Safeguarding beyond rhetoric

The absence of powers has made local safeguarding more difficult to tackle, but where leaders have influenced and challenged effectively, success has been achieved, says Jim Gamble.

When it comes to safeguarding children and young people, the rhetoric of leadership is easy. Everyone knows what to say and what people want to hear. Unfortunately, I've heard this rhetoric far too often. The real test of leadership is never found in words, but in the deeds of those involved in highly complex safeguarding partnerships.

1. Safeguarding is no place for egos.
Being the independent chair of two Local Safeguarding Children Boards (LSCBs), I've been exposed to all that is good about leadership and had the pleasure of working alongside individuals who pride themselves on being a complementary component of a local partnership, playing their part in helping to make children safer. They have managed to lower their organisational flags and set aside their egos to reflect, learn and engage.

Some, however, have struggled to do this, displaying the dangerous characteristics of hubris. Others, under pressure from their own inspection regime or corporate priorities, have failed to embrace collaboration as a means for improvement. Some have interpreted any attempts at independent scrutiny as unwelcome bureaucracy. This is where leadership has been found wanting.

2. Leadership with no authority is difficult.
Balancing the many pressures and engaging "hard to reach" partners requires a range of leadership skills.

The architecture for LSCBs - which are to be abolished as part of the Children and Social Work Act 2017 - imparted no power whatsoever to the chair, or to the LSCB as a whole. This was their fundamental Achilles heel - the expectation of leadership with no authority. Where success has been evident, this has been driven through a combination of culture, effective leadership and members accepting the importance of working in partnership and understanding collective accountability.

The absence of authority has simply made the task of LSCBs more difficult, with a disproportionate focus on their effectiveness correlating with the personal traits of the independent chair.

3. You need the ability to influence.
Leadership skills needed to achieve success in multi-agency safeguarding set-ups include the ability to influence, especially with organisations where safeguarding the young and vulnerable is one priority among many, rather than "the" priority. Being professionally curious and having the confidence to challenge are vital.

In my experience, if you haven't been told by one of your partners that you're "not an inspector" and have no statutory or operational authority, you have not been targeting your professional curiosity and respectful challenge in the right places or at the right things.

Equally important is the availability of expertise upon which senior leaders can draw. In the City of London and Hackney, for example, the investment in a senior professional adviser to the board - a qualified and highly skilled social worker - was pivotal to the LSCB being awarded the first outstanding judgment by Ofsted in England.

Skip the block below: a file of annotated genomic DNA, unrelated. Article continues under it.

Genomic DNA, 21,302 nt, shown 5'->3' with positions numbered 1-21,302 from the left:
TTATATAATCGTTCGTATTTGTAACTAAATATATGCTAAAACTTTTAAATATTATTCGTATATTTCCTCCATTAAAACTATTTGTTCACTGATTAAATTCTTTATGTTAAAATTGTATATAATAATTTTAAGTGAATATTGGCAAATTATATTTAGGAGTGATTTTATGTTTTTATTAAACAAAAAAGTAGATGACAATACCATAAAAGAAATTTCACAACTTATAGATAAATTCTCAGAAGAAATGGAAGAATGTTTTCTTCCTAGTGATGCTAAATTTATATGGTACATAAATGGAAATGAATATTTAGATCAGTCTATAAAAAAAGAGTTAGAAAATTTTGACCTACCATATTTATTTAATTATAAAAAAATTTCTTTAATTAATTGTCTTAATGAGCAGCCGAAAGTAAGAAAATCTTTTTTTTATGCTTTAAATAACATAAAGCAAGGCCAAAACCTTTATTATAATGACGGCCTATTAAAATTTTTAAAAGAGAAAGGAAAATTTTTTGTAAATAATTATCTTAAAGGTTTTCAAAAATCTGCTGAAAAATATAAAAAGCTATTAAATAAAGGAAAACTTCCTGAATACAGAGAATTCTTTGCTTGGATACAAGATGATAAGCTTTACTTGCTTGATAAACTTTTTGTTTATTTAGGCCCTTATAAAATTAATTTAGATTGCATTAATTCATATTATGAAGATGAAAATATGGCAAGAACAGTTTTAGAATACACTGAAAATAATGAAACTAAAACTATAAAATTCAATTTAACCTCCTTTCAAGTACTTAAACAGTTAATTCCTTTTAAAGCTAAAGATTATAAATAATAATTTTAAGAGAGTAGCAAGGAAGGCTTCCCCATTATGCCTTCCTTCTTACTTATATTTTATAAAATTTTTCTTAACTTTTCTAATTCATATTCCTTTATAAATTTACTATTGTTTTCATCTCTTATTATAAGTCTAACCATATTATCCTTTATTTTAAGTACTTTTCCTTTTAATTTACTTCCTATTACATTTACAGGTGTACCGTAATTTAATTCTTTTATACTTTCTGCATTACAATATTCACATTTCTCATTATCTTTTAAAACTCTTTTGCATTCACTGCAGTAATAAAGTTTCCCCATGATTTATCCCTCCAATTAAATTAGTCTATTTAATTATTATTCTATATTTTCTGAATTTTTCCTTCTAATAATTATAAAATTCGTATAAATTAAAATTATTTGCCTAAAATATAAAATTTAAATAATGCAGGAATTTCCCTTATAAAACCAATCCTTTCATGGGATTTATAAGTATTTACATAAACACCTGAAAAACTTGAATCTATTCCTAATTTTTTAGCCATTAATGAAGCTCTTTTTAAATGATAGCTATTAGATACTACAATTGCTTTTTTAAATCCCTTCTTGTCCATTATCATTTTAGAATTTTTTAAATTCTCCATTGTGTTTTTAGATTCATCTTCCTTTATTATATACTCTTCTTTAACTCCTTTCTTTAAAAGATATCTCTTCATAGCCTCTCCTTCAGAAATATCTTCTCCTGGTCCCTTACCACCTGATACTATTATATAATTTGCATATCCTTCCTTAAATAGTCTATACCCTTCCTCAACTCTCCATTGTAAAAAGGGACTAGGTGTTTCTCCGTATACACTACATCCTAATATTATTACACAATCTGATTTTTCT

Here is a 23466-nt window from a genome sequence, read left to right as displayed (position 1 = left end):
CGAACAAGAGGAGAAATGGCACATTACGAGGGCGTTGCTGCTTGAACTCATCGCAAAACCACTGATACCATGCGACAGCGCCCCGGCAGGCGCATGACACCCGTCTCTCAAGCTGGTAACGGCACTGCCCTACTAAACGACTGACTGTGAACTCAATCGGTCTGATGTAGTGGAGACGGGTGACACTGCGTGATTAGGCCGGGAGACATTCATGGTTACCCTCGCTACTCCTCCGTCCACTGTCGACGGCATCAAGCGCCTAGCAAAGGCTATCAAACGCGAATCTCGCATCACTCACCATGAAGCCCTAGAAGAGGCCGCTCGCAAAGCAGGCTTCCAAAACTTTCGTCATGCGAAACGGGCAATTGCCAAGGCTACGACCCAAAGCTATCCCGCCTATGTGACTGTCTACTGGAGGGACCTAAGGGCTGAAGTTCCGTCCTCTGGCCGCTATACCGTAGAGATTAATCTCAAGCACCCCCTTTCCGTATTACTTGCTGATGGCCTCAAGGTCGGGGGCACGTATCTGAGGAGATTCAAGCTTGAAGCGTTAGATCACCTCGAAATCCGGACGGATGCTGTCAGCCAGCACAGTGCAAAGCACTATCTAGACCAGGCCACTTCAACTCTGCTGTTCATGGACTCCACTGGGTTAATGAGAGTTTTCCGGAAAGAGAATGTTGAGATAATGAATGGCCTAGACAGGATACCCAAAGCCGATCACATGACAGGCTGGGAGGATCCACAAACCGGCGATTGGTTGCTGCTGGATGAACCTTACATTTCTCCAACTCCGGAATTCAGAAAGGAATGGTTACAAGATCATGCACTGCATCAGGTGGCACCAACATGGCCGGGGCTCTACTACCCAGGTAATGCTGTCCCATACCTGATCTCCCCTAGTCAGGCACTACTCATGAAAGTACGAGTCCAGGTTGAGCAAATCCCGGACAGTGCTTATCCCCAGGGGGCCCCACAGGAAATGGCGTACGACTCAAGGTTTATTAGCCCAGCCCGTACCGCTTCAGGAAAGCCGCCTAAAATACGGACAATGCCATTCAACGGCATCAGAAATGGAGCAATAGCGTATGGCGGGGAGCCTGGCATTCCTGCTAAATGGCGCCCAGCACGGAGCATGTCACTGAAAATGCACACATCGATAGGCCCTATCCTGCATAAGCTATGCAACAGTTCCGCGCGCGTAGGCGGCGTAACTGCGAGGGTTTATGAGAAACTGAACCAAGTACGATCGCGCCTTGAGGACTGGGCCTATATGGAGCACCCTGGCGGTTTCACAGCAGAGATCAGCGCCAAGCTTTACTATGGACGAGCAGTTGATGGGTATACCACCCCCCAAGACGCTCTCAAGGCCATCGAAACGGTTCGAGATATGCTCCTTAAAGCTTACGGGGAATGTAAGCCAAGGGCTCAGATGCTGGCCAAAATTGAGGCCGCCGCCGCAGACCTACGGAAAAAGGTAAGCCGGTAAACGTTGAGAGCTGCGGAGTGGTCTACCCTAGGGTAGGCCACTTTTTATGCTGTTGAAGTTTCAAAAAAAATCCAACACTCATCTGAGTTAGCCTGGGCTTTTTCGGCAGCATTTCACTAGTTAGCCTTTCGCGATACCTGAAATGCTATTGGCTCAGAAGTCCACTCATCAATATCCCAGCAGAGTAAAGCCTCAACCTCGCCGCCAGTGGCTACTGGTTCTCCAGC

4. Look at the data and act on it.
In the context of everything I've learned in the last few years, I am truly worried about where multi-agency safeguarding is going.

While I have seen many examples of great work, all too often this has been down to the willingness of frontline staff to turn up and squeeze what they can from larger organisations who by virtue of financial pressures, competing demands or lack of senior management "buy-in" don't commit to collective responsibility.

One of the things I have emphasised during my tenure as an LSCB chair is the importance of looking at the data and following it up if it tells us something might be wrong. If an incident requires a serious case review, then that needs to happen regardless of any pressures or alternative views.

It is also important to accept that much of what Ofsted tells us is relevant and that getting the basics right is key.

5. Safeguarding must involve more than the "big three".
I don't believe you can leave the "big three" safeguarding partners - the local authority, police and health - to get on with it.

Lord Laming was right: there is a need for independent insight and oversight that is strong, underwritten by authority and complemented by influence - not driven by it. In the aftermath of the Wood review of LSCBs, there is a danger we default to the comfortable view that everyone does their best and that the "big three" already do all that needs to be done.

My advice to the Department for Education as it drafts regulations to define new "safeguarding arrangements" is not to dismantle the very fabric of partnership working. The structure of LSCBs have solid foundations. What we now need is a mechanism with authority that cannot be denied, a system that reflects true partnership and an unswerving focus on learning and improvement. Simply put, this issue is too important to be caught up in the political vandalism of reinventing the wheel. If it all goes wrong the most vulnerable will pay the price and we simply cannot let that happen.

  • Jim Gamble QPM, independent chair of City & Hackney LSCB and Bromley LSCB

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